Studies cite link between booze sales, inner-city violence
Sociology professor Robert Parker says two University of California, Riverside studies link alcohol sales and violent crime.
September 28th, 2011
01:47 PM ET

Studies cite link between booze sales, inner-city violence

Two studies published this month suggest the availability of booze - and in one city, single servings of alcohol - is linked to violent crime rates.

University of California, Riverside researchers used federal crime data for offenders between the ages of 13 and 24, and then used census and economic data to determine the density of beer, wine and liquor stores in 91 major cities.

"Taking into account other factors known to contribute to youth homicide rates – such as poverty, drugs, availability of guns and gangs – the researchers found that higher densities of liquor stores, providing easy access to alcoholic beverages, contributed significantly to higher youth homicide rates," said a news release from the university.

The second study isn't so broad and doesn't deal solely with young people. It looked at San Bernardino, California, and "generally found higher rates of violent crime in neighborhoods around alcohol outlets that allot more than 10% of cooler space for single-serve containers."

Using census and business data combined with crime reports and an estimate of cooler space devoted to single-serving containers of alcohol (the latter being conducted by the county Department of Public Health), the researchers found that sales of individual servings of booze had a "modest" impact on violent crime.

"However, the researchers did find that as the percentage of cooler space devoted to single-serve containers increased, so did the crime rate," according to a news release.

The news release about both studies was forwarded to Tuesday after a piece was published on the site about "violence interrupters" being employed in cities such as Chicago and Baltimore, which are among the 91 cities cited in the first UC-Riverside study.

A University of Chicago study published in 2009 offered some unsurprising findings about the victims and perpetrators of Chicago’s gun violence. They’re often gang-affiliated minorities from low-income families. What may be more surprising is that it cited alcohol - not substance - abuse, depression, anxiety and poor grades in school as other contributing factors.

The emphasis on alcohol over substance abuse is notable because so much violence is linked to the illegal drug trade.

But the study said "analysis of data on Chicago homicides from the Illinois Violent Death Reporting System found that only 3% of victims ages 10 to 24 tested positive for recent cocaine or opiate use. In contrast, 35% of homicide victims had alcohol in their blood at the time of death, often at levels above legal thresholds defined for alcohol intoxication."

Again, that is the victims, not the perpetrators. You can read the whole report here in PDF format.

The UC-Riverside studies appeared in Drug and Alcohol Review, a publication from the Australasian Professional Society on Alcohol and Other Drugs.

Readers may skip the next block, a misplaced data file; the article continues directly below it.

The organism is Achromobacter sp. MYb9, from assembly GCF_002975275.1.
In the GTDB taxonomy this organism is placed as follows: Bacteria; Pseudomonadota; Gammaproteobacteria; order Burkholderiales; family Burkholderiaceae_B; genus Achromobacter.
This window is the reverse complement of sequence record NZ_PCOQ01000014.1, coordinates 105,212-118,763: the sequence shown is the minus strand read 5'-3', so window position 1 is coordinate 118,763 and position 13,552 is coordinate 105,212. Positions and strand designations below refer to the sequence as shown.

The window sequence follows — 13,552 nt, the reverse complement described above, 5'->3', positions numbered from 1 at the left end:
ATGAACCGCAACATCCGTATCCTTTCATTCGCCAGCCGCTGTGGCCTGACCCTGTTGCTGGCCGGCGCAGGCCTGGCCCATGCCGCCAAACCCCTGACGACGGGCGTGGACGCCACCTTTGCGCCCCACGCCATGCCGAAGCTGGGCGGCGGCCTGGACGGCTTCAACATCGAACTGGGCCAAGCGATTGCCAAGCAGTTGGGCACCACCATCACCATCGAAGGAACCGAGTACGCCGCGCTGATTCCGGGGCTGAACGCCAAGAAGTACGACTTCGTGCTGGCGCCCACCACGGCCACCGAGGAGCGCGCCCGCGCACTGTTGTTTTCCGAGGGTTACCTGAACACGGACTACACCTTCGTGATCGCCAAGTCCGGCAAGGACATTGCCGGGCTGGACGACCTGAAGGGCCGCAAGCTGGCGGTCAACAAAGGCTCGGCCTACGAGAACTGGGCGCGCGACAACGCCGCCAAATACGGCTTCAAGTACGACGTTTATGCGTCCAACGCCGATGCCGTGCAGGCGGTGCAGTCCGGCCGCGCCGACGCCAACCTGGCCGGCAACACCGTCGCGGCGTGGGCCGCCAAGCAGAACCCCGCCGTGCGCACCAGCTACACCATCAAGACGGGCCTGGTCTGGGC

One of the researchers, sociology professor Robert Parker, who co-directs the Presley Center for Crime and Justice Studies, said of the findings, "These results suggest that alcohol control can be an important tool in violence prevention."

Parker was more emphatic about the San Bernardino study. Acknowledging that the research had a limited scope, Parker said communities concerned about the impact of selling single servings of alcohol should take action.

"Community interests should dictate local policy, and the potential benefits of reduced violence outweigh any potential harm that the banning or limitation of such sales would create," he said.

What's your take? Is alcohol a devil water spurring our cities to violence? Is it not a factor? Or do you think it's one of many factors contributing to the bloodshed? Let us hear your thoughts in the comment section below.

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Filed under: California • Crime • Drugs • Illinois • Maryland • U.S.
soundoff (246 Responses)
  1. sam

    Now it pays pennies in Taxes,It is served everywhere with kids present,BUT NO SMOKING CIGARETTES,But You CAN SMOKE DOPE...........Oh my Goodness

    September 28, 2011 at 5:09 pm | Report abuse |
  2. sam


    September 28, 2011 at 5:09 pm | Report abuse |
  3. Aaron

    This study, while I am glad that it was conducted, fails to recognize that many of these factors: poor grades, alcohol abuse, etc... are the RESULT of living in a violent community. Not the cause. It is clear that none of the people who conducted this study have ever lived in a community that threatened their existence. When that happens, your priorities shift very quickly and you look for ways to cope.

    September 28, 2011 at 5:11 pm | Report abuse |
    • WagTheDog

      Which came first, the chicken or the egg????

      September 28, 2011 at 5:28 pm | Report abuse |
    • My thoughts's the result of PARENTS having CHILDREN before the parents are educated and financially ready to support a family!

      September 28, 2011 at 9:13 pm | Report abuse |
  4. Jim

    Alcohol abuse is pretty common in the suburbs, too, but violent crime is uncommon there. This story is just another attempt by the pc popular media to blame inner-city animality on factors external to inner-city animals. It's poverty, or drugs and alcohol, or low self esteem, or "structural racism," or "urban rage syndrome," or mean people like me, or whatever. One day soon, the liberal media will throw a blame yt party, and no one will show up.